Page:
A single-elimination (SE) tournament is a popular way to select a winner in both sports competitions and in elections. A natural and well-studied question is the tournament fixing problem (TFP): given the set of all pairwise match outcomes, can a tournament organizer rig an SE tournament by adjusting the initial seeding so that their favorite player wins?… (More)
Inspired by applications in parallel computing, we analyze the setting of work stealing in multithreaded computations. We obtain tight upper bounds on the number of steals when the computation can be modeled by rooted trees. In particular, we show that if the computation with n processors starts with one processor having a complete k-ary tree of height h… (More)
We consider an assignment problem that has aspects of fair division as well as social choice. In particular, we investigate the problem of assigning a small subset from a set of indivisible items to multiple players so that the chosen subset is agreeable to all players, i.e., every player weakly prefers the chosen subset to any subset of its complement. For… (More)
Fair division has long been an important problem in the economics literature. In this note, we consider the existence of proportionally fair allocations of indivisible goods, i.e., allocations of indivisible goods in which every agent gets at least her proportionally fair share according to her own utility function. We show that when utilities are additive… (More)
We study the problem of scheduling asynchronous round-robin tournaments. We consider three measures of a schedule that concern the quality and fairness of a tournament. We show that the schedule generated by the well-known " circle design " performs well with respect to all three measures when the number of teams is even, but not when the number of teams is… (More)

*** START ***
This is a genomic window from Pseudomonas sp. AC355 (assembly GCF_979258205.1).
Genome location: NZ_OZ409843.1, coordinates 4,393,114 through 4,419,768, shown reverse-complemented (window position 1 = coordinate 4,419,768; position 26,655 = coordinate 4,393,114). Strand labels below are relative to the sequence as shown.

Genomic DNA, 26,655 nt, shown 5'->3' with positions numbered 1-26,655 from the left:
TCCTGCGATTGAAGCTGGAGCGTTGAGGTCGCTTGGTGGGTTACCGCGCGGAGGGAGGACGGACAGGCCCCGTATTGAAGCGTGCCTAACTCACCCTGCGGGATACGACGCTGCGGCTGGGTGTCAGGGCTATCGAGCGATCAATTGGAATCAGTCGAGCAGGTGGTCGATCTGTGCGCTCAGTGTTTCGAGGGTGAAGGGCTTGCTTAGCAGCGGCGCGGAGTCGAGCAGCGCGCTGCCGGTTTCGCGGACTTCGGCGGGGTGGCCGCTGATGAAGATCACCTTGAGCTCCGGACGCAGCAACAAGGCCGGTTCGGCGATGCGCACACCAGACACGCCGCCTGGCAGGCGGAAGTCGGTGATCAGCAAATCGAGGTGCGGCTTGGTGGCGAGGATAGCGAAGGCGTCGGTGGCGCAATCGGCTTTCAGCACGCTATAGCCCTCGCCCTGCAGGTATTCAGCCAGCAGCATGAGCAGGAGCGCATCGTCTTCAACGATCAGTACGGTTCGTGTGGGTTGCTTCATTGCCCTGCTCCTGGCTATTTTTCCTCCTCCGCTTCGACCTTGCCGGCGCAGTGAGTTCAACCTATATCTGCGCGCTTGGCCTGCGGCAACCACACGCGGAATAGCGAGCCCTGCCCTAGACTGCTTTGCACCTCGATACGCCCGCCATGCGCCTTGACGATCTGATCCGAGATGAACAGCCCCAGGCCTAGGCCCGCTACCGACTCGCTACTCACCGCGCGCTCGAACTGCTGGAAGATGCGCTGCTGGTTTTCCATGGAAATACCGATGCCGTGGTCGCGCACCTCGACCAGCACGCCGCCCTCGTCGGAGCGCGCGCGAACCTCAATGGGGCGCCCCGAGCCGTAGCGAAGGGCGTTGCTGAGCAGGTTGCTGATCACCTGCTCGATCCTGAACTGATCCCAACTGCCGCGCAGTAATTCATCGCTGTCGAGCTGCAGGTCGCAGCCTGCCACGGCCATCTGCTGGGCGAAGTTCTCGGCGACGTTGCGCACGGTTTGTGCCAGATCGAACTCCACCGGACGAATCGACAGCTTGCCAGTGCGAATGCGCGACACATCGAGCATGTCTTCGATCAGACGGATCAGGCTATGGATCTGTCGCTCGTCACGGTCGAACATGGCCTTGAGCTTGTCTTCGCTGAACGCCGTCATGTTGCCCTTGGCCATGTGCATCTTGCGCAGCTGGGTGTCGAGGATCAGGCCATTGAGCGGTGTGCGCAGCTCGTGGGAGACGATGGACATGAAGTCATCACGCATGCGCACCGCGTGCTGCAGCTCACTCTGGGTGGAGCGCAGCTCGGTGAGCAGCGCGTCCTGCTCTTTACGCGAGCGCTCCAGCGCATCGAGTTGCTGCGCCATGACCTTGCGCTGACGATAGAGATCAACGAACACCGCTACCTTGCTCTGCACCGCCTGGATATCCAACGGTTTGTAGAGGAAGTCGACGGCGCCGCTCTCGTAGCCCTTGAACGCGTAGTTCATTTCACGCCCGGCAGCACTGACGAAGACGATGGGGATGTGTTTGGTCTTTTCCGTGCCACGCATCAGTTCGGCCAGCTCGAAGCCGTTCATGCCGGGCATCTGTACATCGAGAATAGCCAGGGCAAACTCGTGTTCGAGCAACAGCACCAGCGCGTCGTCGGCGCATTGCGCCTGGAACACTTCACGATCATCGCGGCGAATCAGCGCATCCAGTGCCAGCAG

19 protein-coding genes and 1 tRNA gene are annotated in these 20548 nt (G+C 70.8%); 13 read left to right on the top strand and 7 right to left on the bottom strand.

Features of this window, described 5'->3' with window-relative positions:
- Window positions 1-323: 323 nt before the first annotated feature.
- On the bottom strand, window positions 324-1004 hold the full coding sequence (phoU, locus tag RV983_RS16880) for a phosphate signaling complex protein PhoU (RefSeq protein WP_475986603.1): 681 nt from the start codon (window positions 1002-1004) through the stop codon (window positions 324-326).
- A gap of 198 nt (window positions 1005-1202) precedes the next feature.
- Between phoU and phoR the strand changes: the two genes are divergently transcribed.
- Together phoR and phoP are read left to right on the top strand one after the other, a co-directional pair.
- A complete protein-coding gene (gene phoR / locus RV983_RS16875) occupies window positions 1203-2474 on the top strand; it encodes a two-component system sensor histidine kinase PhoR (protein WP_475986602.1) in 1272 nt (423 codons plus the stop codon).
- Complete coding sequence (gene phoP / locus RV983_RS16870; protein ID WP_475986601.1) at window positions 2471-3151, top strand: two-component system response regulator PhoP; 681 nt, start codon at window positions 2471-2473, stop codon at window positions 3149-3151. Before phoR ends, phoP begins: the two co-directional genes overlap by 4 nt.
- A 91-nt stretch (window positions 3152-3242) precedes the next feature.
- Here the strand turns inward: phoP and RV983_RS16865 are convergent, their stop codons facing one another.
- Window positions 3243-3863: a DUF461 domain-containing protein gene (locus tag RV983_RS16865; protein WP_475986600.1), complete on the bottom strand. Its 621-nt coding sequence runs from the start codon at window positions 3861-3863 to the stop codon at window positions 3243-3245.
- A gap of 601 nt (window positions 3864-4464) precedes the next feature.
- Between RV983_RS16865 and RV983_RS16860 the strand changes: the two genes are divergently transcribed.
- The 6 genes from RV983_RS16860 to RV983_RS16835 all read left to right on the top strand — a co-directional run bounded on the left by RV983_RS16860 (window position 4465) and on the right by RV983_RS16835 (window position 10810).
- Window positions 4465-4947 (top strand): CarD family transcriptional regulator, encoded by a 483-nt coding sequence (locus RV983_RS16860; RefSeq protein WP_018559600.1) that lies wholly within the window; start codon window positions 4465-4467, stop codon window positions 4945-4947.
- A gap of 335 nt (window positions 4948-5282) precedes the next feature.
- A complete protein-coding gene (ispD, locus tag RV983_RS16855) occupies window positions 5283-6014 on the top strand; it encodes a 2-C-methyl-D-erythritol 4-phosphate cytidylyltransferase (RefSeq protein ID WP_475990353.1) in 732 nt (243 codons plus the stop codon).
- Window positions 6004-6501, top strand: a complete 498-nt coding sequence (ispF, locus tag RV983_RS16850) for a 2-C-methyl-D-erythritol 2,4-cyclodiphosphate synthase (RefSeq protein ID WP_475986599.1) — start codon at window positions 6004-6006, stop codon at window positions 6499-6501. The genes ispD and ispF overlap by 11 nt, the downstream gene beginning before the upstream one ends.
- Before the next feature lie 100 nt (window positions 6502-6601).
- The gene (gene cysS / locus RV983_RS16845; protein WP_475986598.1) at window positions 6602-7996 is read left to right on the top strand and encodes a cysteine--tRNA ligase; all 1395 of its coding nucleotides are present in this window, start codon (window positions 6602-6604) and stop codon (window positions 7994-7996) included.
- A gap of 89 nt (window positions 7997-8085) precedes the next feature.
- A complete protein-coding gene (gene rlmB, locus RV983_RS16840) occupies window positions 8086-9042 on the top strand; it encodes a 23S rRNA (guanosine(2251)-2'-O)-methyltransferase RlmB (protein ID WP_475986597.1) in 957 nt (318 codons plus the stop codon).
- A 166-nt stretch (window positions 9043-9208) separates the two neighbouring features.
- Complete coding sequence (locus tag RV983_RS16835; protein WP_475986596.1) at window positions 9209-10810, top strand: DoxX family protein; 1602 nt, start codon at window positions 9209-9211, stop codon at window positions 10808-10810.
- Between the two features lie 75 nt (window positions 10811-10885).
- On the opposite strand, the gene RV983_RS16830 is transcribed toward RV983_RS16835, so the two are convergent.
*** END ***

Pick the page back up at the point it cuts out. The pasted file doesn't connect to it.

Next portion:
This paper investigates a variant of the work-stealing algorithm that we call the localized work-stealing algorithm. The intuition behind this variant is that because of locality, processors can benefit from working on their own work. Consequently, when a processor is free, it makes a steal attempt to get back its own work. We call this type of steal a… (More)
In the early 1950s Lloyd Shapley proposed an ordinal and set-valued solution concept for zero-sum games called weak saddle. We show that all weak saddles of a given zero-sum game are interchangeable and equivalent. As a consequence, every such game possesses a unique set-based value.
Random dictatorship has been characterized as the only social decision scheme that satisfies efficiency and strategyproofness when individual preferences are strict. We show that no extension of random dictatorship to weak preferences satisfies these properties, even when significantly weakening the required degree of strategyproofness.
We consider a class of coalition formation games called he-donic games, i.e., games in which the utility of a player is completely determined by the coalition that the player belongs to. We first define the class of subset-additive hedonic games and show that they have the same representation power as the class of hedonic games. We then define a restriction… (More)
We discuss some properties of a subposet of the Tamari lattice introduced by Pallo (1986), which we call the comb poset. We show that three binary functions that are not well-behaved in the Tamari lattice are remarkably well-behaved within an interval of the comb poset: rotation distance, meets and joins, and the common parse words function for a pair of… (More)